-4

I want to store the absolute path of a folder in an hpp file; the path is stored in a public class. I tried using: static constexpr const char* FOLDER_PATH = "$HOME/catkin_ws/src/abc/pqr/xyz"

But, that $HOME seems to be not working. Can I get a workaround that $HOME? If I write /home/myname/ it seems to be working fine. I do not want to write /home/myname/; the issue is I need to change every time I run that code on different systems. I do not want to edit every time; the folder structure remains the same.

  • 2
    $HOME gets substituted by the SHELL, not the programs and they happen before you start the program. However, with wordexp you can do it in C and C++. But this function is not part of the standard library, is a POSIX function. – Pablo Jan 16 '18 at 1:28
  • 1
    Possible duplicate of How do I achieve tilde expansion in C? – Pablo Jan 16 '18 at 1:28
  • All those answers are bad though. You don't need shell expansion to get the home directory, and wordexp doesn't work on Windows. There's a better answer. – Alexander Huszagh Jan 16 '18 at 1:40
1
0

Cross-Platform Home Directory in C++

To get the HOME directory at runtime (meaning it cannot be determined at compile-time, so it cannot be stored as a constant in a header), you may use getenv (or on Windows, _wgetenv, since paths should be Unicode-aware and therefore use the wide API on Windows).

POSIX

You may assume the path is specified using the HOME environment variable.

#include <cstdlib>
#include <string>

std::string get_home()
{
    char *dir = getenv("HOME");
    if (dir != nullptr) {
        return std::string(dir);
    } else {
        // home not defined, root user, maybe return "/root"
        // this code path should generally **not** occur.  
        return std::string("/");
    }
}

Windows

A simple solution, as suggested by Miles Budnek, is to use GetUserProfileDirectory function.

#include <windows.h>
#include <string>

std::wstring get_home()
{
    DWORD size = 0;
    HANDLE token = GetCurrentProcessToken();

    // get the size needed for the buffer.
    GetUserProfileDirectoryW(token, NULL, &size);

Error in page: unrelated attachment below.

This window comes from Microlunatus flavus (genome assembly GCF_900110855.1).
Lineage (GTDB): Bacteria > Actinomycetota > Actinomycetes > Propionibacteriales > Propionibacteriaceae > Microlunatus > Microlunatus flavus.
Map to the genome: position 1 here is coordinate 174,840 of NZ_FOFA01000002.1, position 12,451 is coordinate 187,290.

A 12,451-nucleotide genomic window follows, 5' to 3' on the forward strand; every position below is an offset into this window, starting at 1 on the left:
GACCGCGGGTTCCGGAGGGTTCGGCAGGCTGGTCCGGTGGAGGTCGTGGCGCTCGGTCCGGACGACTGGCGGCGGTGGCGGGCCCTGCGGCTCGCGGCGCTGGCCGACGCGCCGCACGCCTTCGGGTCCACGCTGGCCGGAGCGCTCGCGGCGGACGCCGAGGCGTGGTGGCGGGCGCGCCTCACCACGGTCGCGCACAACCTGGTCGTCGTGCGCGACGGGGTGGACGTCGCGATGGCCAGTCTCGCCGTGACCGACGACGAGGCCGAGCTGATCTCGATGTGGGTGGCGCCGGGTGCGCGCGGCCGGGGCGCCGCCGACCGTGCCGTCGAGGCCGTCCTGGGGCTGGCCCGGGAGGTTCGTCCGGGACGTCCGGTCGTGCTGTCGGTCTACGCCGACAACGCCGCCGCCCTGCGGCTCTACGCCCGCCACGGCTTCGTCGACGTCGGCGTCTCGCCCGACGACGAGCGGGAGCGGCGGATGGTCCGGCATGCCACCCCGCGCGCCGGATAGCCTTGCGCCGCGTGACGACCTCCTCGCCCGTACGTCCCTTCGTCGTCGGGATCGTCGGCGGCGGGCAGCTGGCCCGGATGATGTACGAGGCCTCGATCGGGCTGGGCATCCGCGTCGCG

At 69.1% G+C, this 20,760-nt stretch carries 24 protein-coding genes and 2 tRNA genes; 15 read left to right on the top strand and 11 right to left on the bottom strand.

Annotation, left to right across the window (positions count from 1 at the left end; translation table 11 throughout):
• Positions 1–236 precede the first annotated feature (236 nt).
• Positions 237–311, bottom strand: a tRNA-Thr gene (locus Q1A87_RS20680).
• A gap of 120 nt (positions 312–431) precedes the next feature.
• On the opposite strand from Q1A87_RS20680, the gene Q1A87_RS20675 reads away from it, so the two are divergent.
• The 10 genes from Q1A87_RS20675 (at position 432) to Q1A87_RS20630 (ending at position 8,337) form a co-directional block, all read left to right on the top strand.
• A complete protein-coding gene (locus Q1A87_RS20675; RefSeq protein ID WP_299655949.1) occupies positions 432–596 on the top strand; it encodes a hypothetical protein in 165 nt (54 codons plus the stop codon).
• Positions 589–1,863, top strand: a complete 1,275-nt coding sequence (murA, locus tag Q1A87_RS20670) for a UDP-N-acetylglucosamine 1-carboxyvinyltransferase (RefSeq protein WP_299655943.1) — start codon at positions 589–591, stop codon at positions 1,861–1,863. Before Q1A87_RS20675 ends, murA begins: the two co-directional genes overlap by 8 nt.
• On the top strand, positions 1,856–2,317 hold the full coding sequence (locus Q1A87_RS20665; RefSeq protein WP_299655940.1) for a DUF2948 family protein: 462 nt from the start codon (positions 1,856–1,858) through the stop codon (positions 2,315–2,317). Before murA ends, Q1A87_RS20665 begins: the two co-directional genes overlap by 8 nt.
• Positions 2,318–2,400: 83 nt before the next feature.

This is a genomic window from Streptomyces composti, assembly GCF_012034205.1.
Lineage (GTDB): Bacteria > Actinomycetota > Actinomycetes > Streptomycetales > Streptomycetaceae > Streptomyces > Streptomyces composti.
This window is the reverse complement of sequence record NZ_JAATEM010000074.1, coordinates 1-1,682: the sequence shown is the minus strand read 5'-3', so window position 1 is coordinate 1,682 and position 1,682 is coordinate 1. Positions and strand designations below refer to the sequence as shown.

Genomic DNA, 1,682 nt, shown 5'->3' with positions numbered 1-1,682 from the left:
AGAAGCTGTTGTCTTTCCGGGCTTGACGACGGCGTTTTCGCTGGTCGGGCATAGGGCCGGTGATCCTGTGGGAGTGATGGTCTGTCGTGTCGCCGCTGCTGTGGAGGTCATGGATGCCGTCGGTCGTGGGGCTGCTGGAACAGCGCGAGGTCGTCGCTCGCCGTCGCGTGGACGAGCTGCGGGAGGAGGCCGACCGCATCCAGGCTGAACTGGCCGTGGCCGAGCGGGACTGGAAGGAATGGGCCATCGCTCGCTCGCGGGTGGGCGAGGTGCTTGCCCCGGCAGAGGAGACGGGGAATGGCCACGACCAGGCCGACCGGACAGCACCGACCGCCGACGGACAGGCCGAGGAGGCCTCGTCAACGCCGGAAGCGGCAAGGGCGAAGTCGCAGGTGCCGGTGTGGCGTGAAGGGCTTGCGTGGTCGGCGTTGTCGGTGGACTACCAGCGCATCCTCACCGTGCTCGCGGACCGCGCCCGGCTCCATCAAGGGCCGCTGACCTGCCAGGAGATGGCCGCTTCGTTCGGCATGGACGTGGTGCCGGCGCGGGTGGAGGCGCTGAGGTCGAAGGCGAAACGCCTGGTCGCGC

if (size == 0) {
        throw std::runtime_error("Unable to get required size.\n");
    }

    // this won't work pre-C++11, since strings weren't guaranteed
    // to be continuous
    std::wstring home(size, 0);
    if (!GetUserProfileDirectoryW(token, &home[0], &size)) {
        throw std::runtime_error(("Unable to get home directory.\n");
    }

    return home;
}

If you would like to rely on environment variables, this is not so easy, but the best solution is to check USERPROFILE, then HOME, then HOMEDRIVE and HOMEPATH, and if none of those are set, then SystemDrive as a fallback. This works out to:

#include <cstdlib>
#include <stdexcept>
#include <string>

std::wstring get_home()
{
    // check USERPROFILE
    wchar_t *home = _wgetenv(L"USERPROFILE");
    if (home != nullptr) {
        return std::wstring(home);
    }

    // check HOME
    home = _wgetenv(L"HOME");
    if (home != nullptr) {
        return std::wstring(home);
    }

    // combine HOMEDRIVE and HOMEPATH
    wchar_t *drive = _wgetenv(L"HOMEDRIVE");
    wchar_t *path = _wgetenv(L"HOMEPATH");
    if (drive != nullptr && path != nullptr) {
        // "c:", "\users\{user}"
        return std::wstring(drive) + std::wstring(path);
    }

    // try SystemDrive
    home = _wgetenv(L"SystemDrive");
    if (home != nullptr) {
        return std::wstring(home);
    } else {
        return std::wstring(L"c:");
    }
}

Why not WordExp?

wordexp is not guaranteed to be a part of Windows compilers, and won't work well on Windows. Also, HOME is not guaranteed to be set on Windows. You should use (_w)getenv. Also, wordexp does shell expansion, which means many other symbols (including *, character sets, and other environment variables) will be expanded, which may not be desired. This is simple, cross-platform, and limited in scope.

| improve this answer | |

Your Answer

By clicking “Post Your Answer”, you agree to our terms of service, privacy policy and cookie policy

Not the answer you're looking for? Browse other questions tagged or ask your own question.